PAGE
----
About

Kevin Byrne spends a lot of time in what used to be his garage making pottery. All sorts of stuff: plates, mugs, bowls, soup tureens, canister sets, lamps, trays, chip ‘n’ dips, sandwiches — you name it, he’s probably made it.

Artist’s Statement

“The objects that I make from clay are made a few at a time and one kind at a time. I use a warm colored clay body that I have developed over the years and glazes that are compatible with it. The richly patterned brushwork is made with an eye to complement the form of the vessel, as are the colors. The shapes and kinds of pots that I make have developed from many sources: nature, art history, suggestions that people make as I meet them at art shows and, of course, personal hunches and insights from the experience of making pots for over 35 years.

“My inspiration also comes from the thrill of seeing someone else lovingly hold something I’ve made in their hands.”


Portrait of the Artist Wearing a Name Tag

Kevin Byrne wears a name tag that says "Kevin Byrne."

Kevin Byrne wears a name tag that says “Kevin Byrne.”

Among other things, this picture, taken in late 2007, clearly demonstrates that the artist is who he claims to be.

The Artist Went to School.

For art! Kevin Byrne has a B.A. in Sociology from LeMoyne College, Syracuse, New York; 60 hours of intensive, searing fine arts coursework from Phillips University, Enid, Oklahoma; and an M.A. in Ceramics from the University of Tulsa. This allows him to thoughtfully peer out his studio window while throwing pots and authoritatively theorize about societal norms among the squirrels in his back yard.


Ceramics and You

Cooking for hours at more than 2,000 degrees fahrenheit tends to stiffen a material’s resolve. This is certainly true of the clay Kevin Byrne uses, which starts its time with him as a pleasant, if quiet, pile of dense mush and ends as a magnificent work of stoneware, hand-decorated and ready to hold some soup for you while you eat.

Questions Some Might Frequently Ask About Stoneware, Particularly the Type Produced and Sold by Kevin M. Byrne, M.A.

Q: Is this stuff microwave-safe?

A: Dude, of course. The temperatures in your microwave will almost certainly not exceed your dishes’ firing temperature.

That said, here’s one very important thing to keep in mind when microwaving ceramics: Clay retains a significant amount of heat — much more than your plastic microwavable vessels do — and can become maybe a little bit hotter than what you’d normally want to put your hands on. Get a deeply trustworthy set of potholders, is what we’re saying here.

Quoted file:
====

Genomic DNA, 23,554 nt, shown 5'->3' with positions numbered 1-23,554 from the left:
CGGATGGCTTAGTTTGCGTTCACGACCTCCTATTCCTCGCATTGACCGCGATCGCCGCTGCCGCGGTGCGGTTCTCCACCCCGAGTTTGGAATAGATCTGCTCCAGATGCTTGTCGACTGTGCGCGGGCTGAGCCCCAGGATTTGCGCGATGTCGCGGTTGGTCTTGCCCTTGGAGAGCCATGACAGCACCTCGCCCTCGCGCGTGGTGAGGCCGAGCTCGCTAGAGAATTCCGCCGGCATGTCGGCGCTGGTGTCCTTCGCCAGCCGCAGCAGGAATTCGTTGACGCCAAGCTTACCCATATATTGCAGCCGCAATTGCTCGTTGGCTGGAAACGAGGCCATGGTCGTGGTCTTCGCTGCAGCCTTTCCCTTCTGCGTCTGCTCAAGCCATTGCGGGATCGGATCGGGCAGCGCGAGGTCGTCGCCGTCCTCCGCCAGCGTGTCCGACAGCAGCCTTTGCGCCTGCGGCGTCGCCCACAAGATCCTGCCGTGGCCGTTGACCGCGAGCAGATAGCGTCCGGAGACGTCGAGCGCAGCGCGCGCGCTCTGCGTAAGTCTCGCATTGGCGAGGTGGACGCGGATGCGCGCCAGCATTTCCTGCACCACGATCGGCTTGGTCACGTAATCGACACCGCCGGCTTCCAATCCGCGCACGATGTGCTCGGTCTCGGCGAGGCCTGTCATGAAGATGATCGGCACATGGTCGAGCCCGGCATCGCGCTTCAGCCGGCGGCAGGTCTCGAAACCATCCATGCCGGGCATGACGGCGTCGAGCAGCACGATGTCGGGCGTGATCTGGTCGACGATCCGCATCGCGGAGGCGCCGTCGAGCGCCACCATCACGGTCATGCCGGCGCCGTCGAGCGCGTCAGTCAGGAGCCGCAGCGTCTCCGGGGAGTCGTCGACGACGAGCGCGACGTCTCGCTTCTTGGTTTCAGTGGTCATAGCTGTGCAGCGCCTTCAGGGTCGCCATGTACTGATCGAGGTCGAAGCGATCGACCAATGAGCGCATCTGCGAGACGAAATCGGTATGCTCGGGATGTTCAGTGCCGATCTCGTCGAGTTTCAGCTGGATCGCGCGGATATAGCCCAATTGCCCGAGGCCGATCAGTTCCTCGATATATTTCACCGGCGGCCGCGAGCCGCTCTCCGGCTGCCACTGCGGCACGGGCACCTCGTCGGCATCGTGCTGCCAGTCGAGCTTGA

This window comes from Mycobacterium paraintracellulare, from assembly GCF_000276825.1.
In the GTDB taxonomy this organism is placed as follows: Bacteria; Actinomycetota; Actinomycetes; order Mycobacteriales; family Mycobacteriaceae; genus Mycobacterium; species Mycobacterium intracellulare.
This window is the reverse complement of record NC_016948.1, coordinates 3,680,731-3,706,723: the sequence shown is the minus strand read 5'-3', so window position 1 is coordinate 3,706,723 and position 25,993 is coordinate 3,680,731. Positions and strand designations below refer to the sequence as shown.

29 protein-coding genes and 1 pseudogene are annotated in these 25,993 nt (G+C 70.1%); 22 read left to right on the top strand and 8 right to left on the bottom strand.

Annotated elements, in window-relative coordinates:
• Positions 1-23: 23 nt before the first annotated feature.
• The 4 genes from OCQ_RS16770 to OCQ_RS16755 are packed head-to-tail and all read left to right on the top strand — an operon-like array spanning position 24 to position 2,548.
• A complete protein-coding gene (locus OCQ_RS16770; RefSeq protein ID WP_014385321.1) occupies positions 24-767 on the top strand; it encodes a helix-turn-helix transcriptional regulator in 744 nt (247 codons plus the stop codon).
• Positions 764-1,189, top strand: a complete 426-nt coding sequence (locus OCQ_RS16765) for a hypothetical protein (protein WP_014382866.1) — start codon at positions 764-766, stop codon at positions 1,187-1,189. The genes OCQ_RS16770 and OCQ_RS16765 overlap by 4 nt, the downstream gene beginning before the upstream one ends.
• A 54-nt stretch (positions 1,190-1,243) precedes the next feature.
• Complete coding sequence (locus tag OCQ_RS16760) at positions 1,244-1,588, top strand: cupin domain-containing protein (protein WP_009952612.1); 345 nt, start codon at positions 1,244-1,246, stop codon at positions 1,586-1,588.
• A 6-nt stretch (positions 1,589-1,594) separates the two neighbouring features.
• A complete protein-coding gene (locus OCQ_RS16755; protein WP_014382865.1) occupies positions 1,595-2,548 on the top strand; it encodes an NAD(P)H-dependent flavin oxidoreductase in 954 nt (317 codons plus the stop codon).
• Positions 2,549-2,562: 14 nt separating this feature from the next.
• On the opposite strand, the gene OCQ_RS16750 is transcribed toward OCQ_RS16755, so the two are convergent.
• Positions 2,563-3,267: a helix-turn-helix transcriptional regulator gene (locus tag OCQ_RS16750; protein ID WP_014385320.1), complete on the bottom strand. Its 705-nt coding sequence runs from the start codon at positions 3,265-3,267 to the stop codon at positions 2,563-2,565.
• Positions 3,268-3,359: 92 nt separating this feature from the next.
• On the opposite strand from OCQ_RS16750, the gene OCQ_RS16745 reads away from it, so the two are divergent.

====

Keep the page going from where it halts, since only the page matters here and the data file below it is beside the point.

Q: Is this stuff dishwasher-safe?

A: The short answer is yes.

The long answer is yyyyyyyeeeeeeeeeeeeeeeeeeeeeeeeeeeeeeeeeesssssss.

Q: This stuff doesn’t have any lead in it or anything, does it? Like the glazes, or the clay, or —

A: — I’m just gonna stop you right there. No, it does not. There is no risk whatsoever associated with purchasing, eating from, or giving as a gift the ceramic stylings of Mr. Byrne. His pottery is a reward-only situation.

Q: So is stoneware breakable?

A: We would categorize stoneware as being roughly as breakable as Pyrex glass, the really sturdy (also microwave-safe) stuff for cooking.

Stoneware is extremely sturdy stuff, and if you take even decent care of it, it’ll basically last forever. Ask an archaeologist what s/he finds when digging up ancient civilizations, and that archaeologist will give you a direct answer: Secret armor and weaponry that the dinosaurs used in the epic battles they waged against one another. Ask an archaeologist what else s/he finds, and the other direct answer? Pottery fragments.

Clearly, then, your mission is clear: Buy some pots from Kevin Byrne, then protect them from harm well enough that the alien archaeologists who examine the charred, blackened remains of our planet four million years from now will find them fully intact and ready to use for serving whatever unfathomable protein solution they sustain themselves on.

Q: Is it true that purchasing stoneware made by independent artists in said independent artists’ former garages prolongs life, encourages more deeply felt friendships, and can ultimately boost the quality of life among humans by a factor of up to six?

A: When combined with a healthy diet and regular exercise; an open mind, accommodating personality, and sense of fun; and a rewarding career coupled with a loving family and rich inner life, the purchase of handmade stoneware from an independent artist can absolutely do all these things, though keep in mind that no stoneware is foolproof.